The play begins with a food riot in Rome. A patrician, Menenius, seeks to pacify the discontented citizens. Another, Caius Martius, however, encourages confrontation. The heated atmosphere is temporarily appeased as modest constitutional reform is granted to the plebeians; as a result the citizens are given some form of political representation through five Tribunes.
The tensions within Rome are then focused on the threat of an outside enemy, the Volsces. Volumnia, Caius Martius' mother, supports her son's eagerness for war and the chance of military glory. His wife, however, is apprehensive. Martius is heroic in the war with the Volsces and instrumental to the capture of a neighbouring city, Corioli.Act I, scene i
'Enter a company of mutinous citizens, with staves, clubs, and other weapons', a street in Rome, en route to the Capitol. We are immersed into an atmosphere of civil disturbance that has been prompted by acute food shortages among the lower orders in Rome. The citizens are resolved 'rather to die than to famish.' Caius Martius is identified as the cause of the trouble, and emerges as a hated figure among the plebeians. The citizens assert a rash and violent solution to their problems: 'Let us kill him, and we'll have corn / at our own price' (ll.9-10). Superficially the disturbance concerns corn prices, but it quickly emerges that the problem is something deeper, rooted in social tension, and the food crisis is merely the catalyst. The First Citizen scathingly observes how the upper echelons of Roman society do nothing to allay the hardship of the poor, but rather ensure the continuance of their impoverished existence to bolster their social and political positions. With the contrast of opinions between the First and Second Citizens about the course of their actions (ll. 13-45), Shakespeare illustrates the difficulties the oppressed have in achieving unity, until a figure of hatred to collectively unleash their tension is found. Shakespeare also demonstrates the fickleness of the plebeians' attitudes - later in the scene the Second Citizen sways in his opinion, and his hostility towards Caius Martius grows firm. Menenius' arrival halts progress of the mob towards the Capitol. The citizens look on Menenius favourably - he is described as 'one that hath / always loved the people' and 'honest enough, would all the rest / were so!' (ll.50-4) Menenius is political and his balanced rhetoric ideal to diffuse the situation.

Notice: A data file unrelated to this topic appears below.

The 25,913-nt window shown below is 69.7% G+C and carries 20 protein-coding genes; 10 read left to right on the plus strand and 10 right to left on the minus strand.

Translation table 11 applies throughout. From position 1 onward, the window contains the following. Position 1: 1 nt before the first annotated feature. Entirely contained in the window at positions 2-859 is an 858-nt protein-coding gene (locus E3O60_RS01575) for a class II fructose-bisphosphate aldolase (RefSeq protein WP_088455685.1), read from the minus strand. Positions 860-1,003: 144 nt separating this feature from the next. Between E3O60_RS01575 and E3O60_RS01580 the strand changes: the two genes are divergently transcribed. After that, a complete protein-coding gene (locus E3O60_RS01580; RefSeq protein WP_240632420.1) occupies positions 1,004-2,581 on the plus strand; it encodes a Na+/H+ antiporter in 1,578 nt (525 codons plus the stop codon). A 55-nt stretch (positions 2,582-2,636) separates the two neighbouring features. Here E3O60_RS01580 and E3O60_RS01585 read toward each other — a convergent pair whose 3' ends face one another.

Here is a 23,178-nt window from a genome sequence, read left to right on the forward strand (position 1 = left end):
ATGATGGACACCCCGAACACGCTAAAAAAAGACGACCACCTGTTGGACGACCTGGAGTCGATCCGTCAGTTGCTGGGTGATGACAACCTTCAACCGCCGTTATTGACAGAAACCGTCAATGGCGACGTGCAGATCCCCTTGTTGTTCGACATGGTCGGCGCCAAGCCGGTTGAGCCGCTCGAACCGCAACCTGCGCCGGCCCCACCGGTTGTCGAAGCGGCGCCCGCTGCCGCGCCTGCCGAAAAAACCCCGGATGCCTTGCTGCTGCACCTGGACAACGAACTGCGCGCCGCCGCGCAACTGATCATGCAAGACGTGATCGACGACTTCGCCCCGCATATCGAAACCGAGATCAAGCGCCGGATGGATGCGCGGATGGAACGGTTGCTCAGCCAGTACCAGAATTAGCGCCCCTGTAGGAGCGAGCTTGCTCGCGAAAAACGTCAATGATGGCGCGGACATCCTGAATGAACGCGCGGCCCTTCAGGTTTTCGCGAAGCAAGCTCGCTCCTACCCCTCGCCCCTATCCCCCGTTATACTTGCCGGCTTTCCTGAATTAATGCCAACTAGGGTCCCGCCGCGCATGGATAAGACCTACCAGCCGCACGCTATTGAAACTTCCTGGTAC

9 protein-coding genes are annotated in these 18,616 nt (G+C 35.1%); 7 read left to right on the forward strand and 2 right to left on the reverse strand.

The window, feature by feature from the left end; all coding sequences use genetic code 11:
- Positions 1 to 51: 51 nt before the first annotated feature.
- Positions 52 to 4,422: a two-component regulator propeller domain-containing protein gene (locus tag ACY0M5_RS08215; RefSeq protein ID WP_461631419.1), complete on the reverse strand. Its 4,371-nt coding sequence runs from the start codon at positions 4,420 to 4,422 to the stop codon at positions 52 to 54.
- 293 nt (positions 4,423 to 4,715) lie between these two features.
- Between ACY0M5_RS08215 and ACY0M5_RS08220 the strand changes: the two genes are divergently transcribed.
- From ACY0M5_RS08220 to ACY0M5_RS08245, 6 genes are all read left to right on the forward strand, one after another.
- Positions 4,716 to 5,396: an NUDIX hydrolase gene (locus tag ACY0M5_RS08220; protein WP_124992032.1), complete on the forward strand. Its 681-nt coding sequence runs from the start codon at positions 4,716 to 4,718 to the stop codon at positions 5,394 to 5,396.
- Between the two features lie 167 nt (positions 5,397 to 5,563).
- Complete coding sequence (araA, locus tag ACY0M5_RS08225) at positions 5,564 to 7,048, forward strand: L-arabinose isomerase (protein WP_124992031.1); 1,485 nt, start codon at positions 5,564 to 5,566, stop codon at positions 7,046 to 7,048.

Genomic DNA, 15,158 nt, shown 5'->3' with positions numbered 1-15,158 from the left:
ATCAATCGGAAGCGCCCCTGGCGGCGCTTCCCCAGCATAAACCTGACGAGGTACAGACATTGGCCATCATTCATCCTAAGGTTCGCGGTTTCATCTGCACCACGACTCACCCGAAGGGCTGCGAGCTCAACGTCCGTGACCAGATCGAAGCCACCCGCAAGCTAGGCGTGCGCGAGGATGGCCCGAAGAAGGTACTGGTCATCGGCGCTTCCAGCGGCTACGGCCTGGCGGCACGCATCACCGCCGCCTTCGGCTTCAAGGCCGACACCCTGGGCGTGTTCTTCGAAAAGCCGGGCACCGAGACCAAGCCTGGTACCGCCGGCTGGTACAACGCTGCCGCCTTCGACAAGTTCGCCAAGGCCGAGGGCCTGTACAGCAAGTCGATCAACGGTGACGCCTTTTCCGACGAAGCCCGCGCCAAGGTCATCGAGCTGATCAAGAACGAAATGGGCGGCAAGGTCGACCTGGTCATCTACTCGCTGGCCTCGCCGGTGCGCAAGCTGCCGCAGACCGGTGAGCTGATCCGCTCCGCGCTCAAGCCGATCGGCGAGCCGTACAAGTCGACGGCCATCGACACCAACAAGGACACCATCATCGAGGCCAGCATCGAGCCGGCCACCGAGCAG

Menenius likens the state to a ship, with the patrician senators at the helm, guiding affairs. The inflamed citizens are not persuaded by Menenius' first exposition; thus he proceeds to recount the 'belly fable'. The imagery here is important; Menenius recounts a belly fable to starved plebeians, envisages a system of food distribution from the centre that is obviously failing. Menenius' underlying contempt for the citizens and the political necessity of his speech heretofore is exposed when he declares 'Rome and her rats are at the point of battle' (l. 161).
Caius Martius arrives. In contrast to Menenius' attempts to diffuse the situation with reason and friendliness, however duplicitous, Caius Martius is at once aggressive and insults the 'dissentious rogues', disregards the 'poor itch of your opinion', and questions what reason they have to 'Make yourselves scabs?' (ll.162- 4) This language of a disease or ailment illustrates Caius Martius' physical revulsion at the plebeians, affirming his social prejudices. Where Menenius responds to the citizens both collectively and individually, Martius sees only an undifferentiated mass and is enraged by their challenge to and ingratitude for the Senate (ll. 185-7). The reason for Martius' stern words becomes apparent. Menenius points out to Martius that he has diffused the mob, to which Martius responds that the patricians have granted a measure of political constitutional reform with five Tribunes to represent the plebeians in the Senate. Martius expresses his fear for Rome's social hierarchy.
However, Martius is encouraged by the news of war against the Volscians. He envisages war as a means of ridding Rome of some of its 'rabble'. Yet it becomes clear that Martius' enthusiasm for war is more personal than patriotic as he considers the opportunity to engage his Volscian enemy, Aufidius.
Through Martius we see the attitude of the nobles; they expect the citizens to fight for Rome but have no concept of their duty to provide reciprocal obligation in society. At the end of the scene the new Tribunes, who have been ignored up to this point, are left to provide an insightful assessment of what will come from Roman success in war.Act I, scene ii
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